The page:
These revenue benefits would further increase over a period of time. The economy of the state in general and Sirmaur, the most backward district, in particular would benefit immensely.
The project was included under the National Project Scheme of the Department of Water Resources, River Development and Ganga Rejuvenation in 2008. However, it could not move forward in the absence of agreement among the basin states.
Chief Minister Thakur said with the construction of the dam the flow of Giri river would increase about 110 per cent which will meet the drinking water needs of Delhi and other basin states up to some extent in the lean period.
As per design, the project will provide 49,800 ha m (0.498 billion cubic metre) of live storage in its reservoir and a firm water supply to the tune of 23 cumecs to Delhi during the lean season. In the monsoon, 15 per cent downstream discharge will be ensured.
For the investigation and land acquisition of the project, the Central government has so far released Rs 446.96 crore, while the Delhi government has released Rs 214.84 crore and the Haryana government Rs 25 crore.
Initial investigation work for the dam project was started in 1976. Nine years later the project was conceived and discussed in the Northern Zonal Council Meeting.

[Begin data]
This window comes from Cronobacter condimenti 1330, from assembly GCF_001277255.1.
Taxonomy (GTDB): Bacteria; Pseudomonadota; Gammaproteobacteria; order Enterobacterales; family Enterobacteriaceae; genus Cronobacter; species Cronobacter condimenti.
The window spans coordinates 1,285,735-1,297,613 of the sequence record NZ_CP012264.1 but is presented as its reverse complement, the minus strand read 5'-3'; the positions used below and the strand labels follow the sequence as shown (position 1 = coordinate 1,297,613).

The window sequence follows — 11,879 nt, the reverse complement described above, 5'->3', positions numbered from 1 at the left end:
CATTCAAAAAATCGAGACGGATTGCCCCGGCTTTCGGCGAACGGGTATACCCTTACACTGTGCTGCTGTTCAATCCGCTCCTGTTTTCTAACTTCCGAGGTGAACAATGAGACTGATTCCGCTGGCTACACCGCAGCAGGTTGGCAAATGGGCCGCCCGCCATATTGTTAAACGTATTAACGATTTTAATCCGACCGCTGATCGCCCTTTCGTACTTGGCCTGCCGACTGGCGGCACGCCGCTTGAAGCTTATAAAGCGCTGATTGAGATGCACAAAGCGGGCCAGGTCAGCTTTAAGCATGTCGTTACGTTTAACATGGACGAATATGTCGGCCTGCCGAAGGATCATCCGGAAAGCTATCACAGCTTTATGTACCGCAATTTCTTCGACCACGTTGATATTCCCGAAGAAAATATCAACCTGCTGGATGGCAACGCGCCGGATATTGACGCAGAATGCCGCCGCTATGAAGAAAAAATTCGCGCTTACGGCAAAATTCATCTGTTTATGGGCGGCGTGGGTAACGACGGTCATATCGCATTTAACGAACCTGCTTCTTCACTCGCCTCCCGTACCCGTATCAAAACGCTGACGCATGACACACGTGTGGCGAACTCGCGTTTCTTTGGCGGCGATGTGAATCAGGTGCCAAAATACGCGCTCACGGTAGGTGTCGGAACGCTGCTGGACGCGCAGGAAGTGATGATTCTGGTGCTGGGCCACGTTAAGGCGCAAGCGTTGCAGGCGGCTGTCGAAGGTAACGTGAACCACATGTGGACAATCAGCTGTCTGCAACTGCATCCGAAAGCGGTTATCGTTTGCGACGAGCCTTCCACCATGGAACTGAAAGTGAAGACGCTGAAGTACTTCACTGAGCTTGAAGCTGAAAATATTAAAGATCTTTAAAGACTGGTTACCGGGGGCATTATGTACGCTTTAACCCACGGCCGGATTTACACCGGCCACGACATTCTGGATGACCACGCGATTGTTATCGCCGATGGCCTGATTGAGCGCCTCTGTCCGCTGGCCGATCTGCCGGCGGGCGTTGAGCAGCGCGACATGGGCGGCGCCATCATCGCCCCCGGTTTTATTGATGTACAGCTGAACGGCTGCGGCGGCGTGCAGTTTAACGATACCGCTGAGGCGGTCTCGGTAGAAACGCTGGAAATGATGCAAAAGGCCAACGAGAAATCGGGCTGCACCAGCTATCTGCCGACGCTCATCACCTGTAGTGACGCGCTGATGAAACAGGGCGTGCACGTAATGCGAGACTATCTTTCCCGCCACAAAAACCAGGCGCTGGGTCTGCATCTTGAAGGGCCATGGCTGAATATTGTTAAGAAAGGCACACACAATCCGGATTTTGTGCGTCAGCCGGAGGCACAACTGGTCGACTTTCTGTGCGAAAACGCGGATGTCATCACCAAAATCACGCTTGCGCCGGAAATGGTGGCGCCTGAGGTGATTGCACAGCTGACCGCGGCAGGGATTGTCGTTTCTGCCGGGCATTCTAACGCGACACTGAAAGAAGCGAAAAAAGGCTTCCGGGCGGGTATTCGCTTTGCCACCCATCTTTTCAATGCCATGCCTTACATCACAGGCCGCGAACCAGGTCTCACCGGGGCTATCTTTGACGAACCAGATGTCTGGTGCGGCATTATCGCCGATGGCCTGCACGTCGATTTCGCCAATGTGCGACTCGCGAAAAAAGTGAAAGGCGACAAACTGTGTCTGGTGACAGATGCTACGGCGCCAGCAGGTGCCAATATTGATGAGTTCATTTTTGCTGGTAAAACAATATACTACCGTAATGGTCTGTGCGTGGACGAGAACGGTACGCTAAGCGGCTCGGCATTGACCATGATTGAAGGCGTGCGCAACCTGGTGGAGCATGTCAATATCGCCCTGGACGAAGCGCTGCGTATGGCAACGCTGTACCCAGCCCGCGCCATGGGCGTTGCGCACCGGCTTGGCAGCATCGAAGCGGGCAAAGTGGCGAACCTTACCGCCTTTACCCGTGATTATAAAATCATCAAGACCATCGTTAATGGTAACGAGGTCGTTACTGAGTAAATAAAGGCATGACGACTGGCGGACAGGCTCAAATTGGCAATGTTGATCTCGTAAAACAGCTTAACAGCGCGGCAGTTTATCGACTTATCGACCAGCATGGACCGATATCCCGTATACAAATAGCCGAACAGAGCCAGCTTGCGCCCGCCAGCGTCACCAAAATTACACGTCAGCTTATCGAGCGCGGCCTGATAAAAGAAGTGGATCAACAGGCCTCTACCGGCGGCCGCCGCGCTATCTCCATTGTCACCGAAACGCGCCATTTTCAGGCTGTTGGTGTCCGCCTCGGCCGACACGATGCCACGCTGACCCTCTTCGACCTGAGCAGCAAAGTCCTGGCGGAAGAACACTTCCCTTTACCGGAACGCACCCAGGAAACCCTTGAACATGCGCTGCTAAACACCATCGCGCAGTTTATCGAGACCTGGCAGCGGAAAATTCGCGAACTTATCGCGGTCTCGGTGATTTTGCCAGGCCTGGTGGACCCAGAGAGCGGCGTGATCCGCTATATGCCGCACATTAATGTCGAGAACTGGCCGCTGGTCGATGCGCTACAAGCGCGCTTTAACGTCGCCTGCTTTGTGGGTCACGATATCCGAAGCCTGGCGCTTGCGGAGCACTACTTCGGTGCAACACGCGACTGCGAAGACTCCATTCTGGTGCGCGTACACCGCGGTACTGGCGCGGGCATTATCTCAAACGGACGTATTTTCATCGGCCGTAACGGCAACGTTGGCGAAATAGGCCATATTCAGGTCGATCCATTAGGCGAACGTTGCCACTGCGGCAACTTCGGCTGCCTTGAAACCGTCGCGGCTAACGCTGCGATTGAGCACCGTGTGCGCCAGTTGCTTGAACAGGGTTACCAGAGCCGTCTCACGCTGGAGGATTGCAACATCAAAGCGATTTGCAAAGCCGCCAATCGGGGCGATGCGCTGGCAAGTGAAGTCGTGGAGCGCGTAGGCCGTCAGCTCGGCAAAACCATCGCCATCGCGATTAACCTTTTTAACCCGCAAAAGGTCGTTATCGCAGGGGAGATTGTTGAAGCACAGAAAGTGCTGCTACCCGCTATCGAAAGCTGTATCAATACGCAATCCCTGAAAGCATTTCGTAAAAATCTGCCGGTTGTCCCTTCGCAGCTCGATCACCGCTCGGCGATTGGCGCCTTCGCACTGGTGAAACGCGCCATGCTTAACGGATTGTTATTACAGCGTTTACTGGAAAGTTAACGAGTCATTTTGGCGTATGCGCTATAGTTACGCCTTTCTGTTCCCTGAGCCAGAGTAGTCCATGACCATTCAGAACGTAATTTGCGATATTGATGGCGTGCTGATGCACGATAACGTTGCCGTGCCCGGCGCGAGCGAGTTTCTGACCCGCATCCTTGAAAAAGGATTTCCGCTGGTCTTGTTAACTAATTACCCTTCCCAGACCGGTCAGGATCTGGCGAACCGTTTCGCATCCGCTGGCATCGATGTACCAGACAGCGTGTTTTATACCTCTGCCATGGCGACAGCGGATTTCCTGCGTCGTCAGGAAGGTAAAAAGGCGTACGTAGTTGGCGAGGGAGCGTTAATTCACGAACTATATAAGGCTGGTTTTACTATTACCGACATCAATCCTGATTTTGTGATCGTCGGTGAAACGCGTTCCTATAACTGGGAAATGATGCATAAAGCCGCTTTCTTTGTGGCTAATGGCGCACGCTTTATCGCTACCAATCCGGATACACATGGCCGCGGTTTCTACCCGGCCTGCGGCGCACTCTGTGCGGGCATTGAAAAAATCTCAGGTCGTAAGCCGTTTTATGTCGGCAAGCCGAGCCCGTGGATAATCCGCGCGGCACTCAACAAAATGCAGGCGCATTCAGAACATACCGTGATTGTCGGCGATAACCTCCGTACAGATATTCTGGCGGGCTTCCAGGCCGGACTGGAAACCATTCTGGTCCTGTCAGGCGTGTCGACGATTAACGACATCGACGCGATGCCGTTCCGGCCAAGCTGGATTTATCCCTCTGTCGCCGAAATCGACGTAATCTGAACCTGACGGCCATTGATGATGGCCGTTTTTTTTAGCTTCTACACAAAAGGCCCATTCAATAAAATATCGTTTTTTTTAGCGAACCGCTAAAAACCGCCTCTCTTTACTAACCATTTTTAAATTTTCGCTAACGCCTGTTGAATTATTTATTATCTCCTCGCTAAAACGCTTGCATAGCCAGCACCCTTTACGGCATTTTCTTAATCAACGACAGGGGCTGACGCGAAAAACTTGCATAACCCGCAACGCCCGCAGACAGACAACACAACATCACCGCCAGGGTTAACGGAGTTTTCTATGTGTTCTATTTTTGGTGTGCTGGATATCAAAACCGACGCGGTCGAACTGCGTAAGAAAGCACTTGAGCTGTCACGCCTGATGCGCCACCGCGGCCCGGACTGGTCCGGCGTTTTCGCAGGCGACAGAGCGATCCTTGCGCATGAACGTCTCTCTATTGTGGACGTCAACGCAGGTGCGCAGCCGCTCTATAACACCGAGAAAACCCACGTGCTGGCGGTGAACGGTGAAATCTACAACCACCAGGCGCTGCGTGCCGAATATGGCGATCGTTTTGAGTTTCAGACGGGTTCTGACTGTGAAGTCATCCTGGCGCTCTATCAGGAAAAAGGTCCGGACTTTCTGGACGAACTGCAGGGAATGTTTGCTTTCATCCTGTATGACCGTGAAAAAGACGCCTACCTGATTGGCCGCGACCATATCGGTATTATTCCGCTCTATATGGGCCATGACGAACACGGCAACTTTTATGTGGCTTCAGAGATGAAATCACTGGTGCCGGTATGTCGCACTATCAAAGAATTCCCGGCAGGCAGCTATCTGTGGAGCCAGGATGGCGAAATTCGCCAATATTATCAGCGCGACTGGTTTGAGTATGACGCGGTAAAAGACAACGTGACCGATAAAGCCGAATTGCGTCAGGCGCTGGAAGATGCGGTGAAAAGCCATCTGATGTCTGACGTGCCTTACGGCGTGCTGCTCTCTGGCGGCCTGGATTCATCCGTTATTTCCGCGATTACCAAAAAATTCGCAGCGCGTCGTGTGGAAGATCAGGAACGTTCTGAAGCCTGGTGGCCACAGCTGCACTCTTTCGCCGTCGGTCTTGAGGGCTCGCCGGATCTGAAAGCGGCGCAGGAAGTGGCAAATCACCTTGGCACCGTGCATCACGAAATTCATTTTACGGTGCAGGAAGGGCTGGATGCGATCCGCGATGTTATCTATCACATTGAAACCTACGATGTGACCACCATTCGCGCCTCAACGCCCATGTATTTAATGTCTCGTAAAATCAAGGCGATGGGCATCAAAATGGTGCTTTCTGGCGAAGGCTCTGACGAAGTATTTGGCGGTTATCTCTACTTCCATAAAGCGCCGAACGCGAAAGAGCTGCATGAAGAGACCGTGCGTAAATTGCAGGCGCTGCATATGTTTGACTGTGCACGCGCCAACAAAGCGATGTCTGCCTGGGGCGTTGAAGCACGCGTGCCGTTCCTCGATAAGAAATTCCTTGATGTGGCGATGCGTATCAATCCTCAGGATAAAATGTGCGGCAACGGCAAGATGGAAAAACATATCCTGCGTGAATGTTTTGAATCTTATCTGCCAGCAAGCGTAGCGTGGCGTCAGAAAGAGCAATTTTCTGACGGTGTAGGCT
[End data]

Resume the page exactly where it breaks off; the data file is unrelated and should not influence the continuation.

The cost of the project was estimated as Rs 1,224.64 crore at the May 1997 price level, which was revised to Rs 3,498.86 crore (price level March 2009).
All technical clearances for the Renukaji dam project, which is planned to store the monsoon flow and release it during the non-monsoon lean season in the river downstream, have been obtained.
Only the forest clearance (Stage II) is left, which would be obtained after release of funds from the government of India and subsequent depositing of Rs 577.62 crore in the state Compensatory Afforestation Fund Management and Planning Authority (CAMPA) account.
Officials say the project involves 49 hectares of the Renukaji wildlife sanctuary. A total of 141,944 trees are coming into the submergence area, which if not removed, will decay and generate greenhouse gases, including methane.
The axing of trees is necessary, an official told IANS. The loss of trees would be compensated by compensatory aforestation, green belt development and reservoir rim treatment, besides funding the implementation of Catchment Area Treatment (CAT) Plan.
The impact of the removal of the trees will be marginal as the district is self-sufficient in fuelwood and other forest produce. The district has over 49 per cent of its area under tree cover with scrub over 56 sq km.
The powerhouse (2×20 MW) is proposed to be located at the toe of the dam. The project is proposed to be completed in six years from the date of the start of the construction work.
The state government has already clarified that it is ready to pay to the landowners the enhanced compensation as per the decisions given by the various appellate courts.
Project-affected villagers united under the banner of the Renuka Bandh Jan Sangharsh Samiti claim that more than 700 families from 37 villages will be affected.
(Vishal Gulati can be contacted at firstname.lastname@example.org)